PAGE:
Structured program allows hospital to assess skilled immigrants’ suitability for permanent jobs.
In December 2012, Mehmet Bahar, a Career Bridge intern at St. Michael’s Hospital in Toronto, led a project to improve the quality of the hospital’s environmental service audits, which measure the cleanliness of patient rooms and other core hospital areas.
Mr. Bahar, a recent immigrant from Turkey, redesigned the auditing process and improved communication between the supervisors performing the audits and the employees responsible for cleaning the different areas. In three short months, the average audit score increased by 15 per cent.
Because of his success on that project and others during his six-month internship, as well as his Master’s of Engineering degree and project management certification, the hospital offered him a six-month contract position as project manager in Environmental Services.
A decade-long partnership
Since 2004, St. Michael’s has sponsored over 45 internationally educated Career Bridge interns from the Career Edge Organization, about one-half of which were hired after their internships finished, says Kevin Kirkpatrick, manager of recruitment at St. Michael’s.
Career Edge pre-screens the internationally educated professionals (IEPs) and ensures they have a mentor and a coach. All of them have at least a bachelor’s degree and three years of international work experience in their field.
The structured program an attractive way to tap into diverse talent, which is a priority for the hospital located in one of Canada’s most diverse cities, says Mr. Kirkpatrick.
“Our executive vice presidents have a philosophy that they wanted to be supportive and reflective of our patient population,” he says. “When an EVP says we’re going to commit and align resources to this program, that’s the true driver.”
Projects provide clear objectives to measure success
The paid internships range from four months to one year in length, though the majority of internships at St. Michael’s are four months long. Most of the internships are in IT positions, while others are in research, procurement and corporate health programs.
All the interns are assigned to at least one project for the duration of their internship. This ensures there are objective goals against which to measure the interns’ progress and skills, says Mr. Kirkpatrick.
“We get really talented people through the program and we get a really good idea of their skills by the time the internship ends,” he says. “It’s very much a win-win. The IEP gets access to Canadian work experience and we get access to strong candidates who can be considered for available positions.”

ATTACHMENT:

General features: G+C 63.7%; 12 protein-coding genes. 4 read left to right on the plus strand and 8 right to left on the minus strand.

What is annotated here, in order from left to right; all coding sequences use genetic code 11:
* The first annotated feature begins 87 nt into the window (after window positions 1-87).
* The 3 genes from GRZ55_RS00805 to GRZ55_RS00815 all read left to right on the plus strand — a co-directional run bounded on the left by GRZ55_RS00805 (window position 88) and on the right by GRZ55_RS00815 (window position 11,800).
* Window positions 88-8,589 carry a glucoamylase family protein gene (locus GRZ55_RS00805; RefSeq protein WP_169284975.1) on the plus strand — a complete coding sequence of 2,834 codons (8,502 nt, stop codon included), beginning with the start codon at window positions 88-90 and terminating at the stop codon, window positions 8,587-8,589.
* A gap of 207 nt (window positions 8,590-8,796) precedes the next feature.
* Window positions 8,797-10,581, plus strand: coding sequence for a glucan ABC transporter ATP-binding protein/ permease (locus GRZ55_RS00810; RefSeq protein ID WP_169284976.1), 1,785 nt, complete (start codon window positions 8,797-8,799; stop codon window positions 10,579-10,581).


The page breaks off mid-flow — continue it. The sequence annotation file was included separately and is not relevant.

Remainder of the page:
Supporting IEP integration
To help them be successful at St. Michael’s, interns are encouraged to participate in the hospital’s general orientation program for all new hires. And those who start around January are also able to take part in the hospital’s IEP Transition and Integration Program, which runs from January to June.
The program, originally created in partnership with the Government of Ontario and Citizenship and Immigration Canada, supports the integration of IEPs who are currently employed by the hospital. It consists of several elements, including:
- an orientation and transition program for IEPs
- workshops for mentors and managers to increase their knowledge of IEPs’ experiences and challenges
- a corporate IEP balanced scorecard for continuous improvement and evaluation
Networking essential for career development
Recently, Mr. Kirkpatrick led a networking and social media workshop for IEPs in the program. Contrary to popular opinion, networking isn’t just about finding a job, he says.
“Networking is about building relationships, sharing information and creating mutually beneficial dialogues,” he says.
It’s also essential to career development because it’s a way to let people know about all the various skills and experiences you have that might not be apparent in your current role, he adds.
During his internship, Mr. Bahar took part in the program and found it a very useful way to become familiar with the hospital’s culture and practices. All employers should offer this kind of program to help newcomers learn about the workplace culture and be successful in their new jobs, he says.
Tips for employers
- Tap into skilled immigrant talent through structured internship programs that pre-screen internationally educated professionals.
- Assign interns projects with clear goals and expectations that can be used to objectively measure success and determine if an intern would be an asset to the organization in a permanent role.
- Executive support, including financial support, is essential to creating a cohesive corporate vision that values a diverse workforce that includes skilled immigrants.
Read more about another large hospital, Mount Sinai that is working to improve their talent needs by employing internationally-educated nurses.Share Your Success Story